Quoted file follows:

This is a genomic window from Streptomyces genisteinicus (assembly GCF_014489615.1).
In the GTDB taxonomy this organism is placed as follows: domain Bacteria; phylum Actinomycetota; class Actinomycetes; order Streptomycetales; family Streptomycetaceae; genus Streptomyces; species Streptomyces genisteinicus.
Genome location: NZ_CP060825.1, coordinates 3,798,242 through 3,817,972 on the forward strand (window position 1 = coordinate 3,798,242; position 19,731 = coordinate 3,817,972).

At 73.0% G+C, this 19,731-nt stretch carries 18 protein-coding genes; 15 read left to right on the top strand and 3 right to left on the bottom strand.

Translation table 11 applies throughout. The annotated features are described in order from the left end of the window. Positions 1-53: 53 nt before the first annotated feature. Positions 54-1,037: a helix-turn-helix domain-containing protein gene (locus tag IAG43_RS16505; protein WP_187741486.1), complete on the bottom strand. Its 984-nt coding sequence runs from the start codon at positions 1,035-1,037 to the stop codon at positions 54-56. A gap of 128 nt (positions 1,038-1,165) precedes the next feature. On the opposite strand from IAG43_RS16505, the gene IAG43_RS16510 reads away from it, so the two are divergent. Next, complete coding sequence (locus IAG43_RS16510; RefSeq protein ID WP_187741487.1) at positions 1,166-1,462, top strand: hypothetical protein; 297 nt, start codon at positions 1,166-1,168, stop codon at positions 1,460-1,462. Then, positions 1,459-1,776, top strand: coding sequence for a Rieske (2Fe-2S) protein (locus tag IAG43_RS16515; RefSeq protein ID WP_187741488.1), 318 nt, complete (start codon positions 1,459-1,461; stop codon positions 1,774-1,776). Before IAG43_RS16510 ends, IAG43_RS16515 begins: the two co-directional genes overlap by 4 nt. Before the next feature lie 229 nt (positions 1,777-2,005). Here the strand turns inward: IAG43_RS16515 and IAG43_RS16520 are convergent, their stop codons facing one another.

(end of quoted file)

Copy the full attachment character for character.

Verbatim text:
This is a genomic window from Streptomyces genisteinicus (assembly GCF_014489615.1).
In the GTDB taxonomy this organism is placed as follows: domain Bacteria; phylum Actinomycetota; class Actinomycetes; order Streptomycetales; family Streptomycetaceae; genus Streptomyces; species Streptomyces genisteinicus.
Genome location: NZ_CP060825.1, coordinates 3,798,242 through 3,817,972 on the forward strand (window position 1 = coordinate 3,798,242; position 19,731 = coordinate 3,817,972).

At 73.0% G+C, this 19,731-nt stretch carries 18 protein-coding genes; 15 read left to right on the top strand and 3 right to left on the bottom strand.

Translation table 11 applies throughout. The annotated features are described in order from the left end of the window. Positions 1-53: 53 nt before the first annotated feature. Positions 54-1,037: a helix-turn-helix domain-containing protein gene (locus tag IAG43_RS16505; protein WP_187741486.1), complete on the bottom strand. Its 984-nt coding sequence runs from the start codon at positions 1,035-1,037 to the stop codon at positions 54-56. A gap of 128 nt (positions 1,038-1,165) precedes the next feature. On the opposite strand from IAG43_RS16505, the gene IAG43_RS16510 reads away from it, so the two are divergent. Next, complete coding sequence (locus IAG43_RS16510; RefSeq protein ID WP_187741487.1) at positions 1,166-1,462, top strand: hypothetical protein; 297 nt, start codon at positions 1,166-1,168, stop codon at positions 1,460-1,462. Then, positions 1,459-1,776, top strand: coding sequence for a Rieske (2Fe-2S) protein (locus tag IAG43_RS16515; RefSeq protein ID WP_187741488.1), 318 nt, complete (start codon positions 1,459-1,461; stop codon positions 1,774-1,776). Before IAG43_RS16510 ends, IAG43_RS16515 begins: the two co-directional genes overlap by 4 nt. Before the next feature lie 229 nt (positions 1,777-2,005). Here the strand turns inward: IAG43_RS16515 and IAG43_RS16520 are convergent, their stop codons facing one another.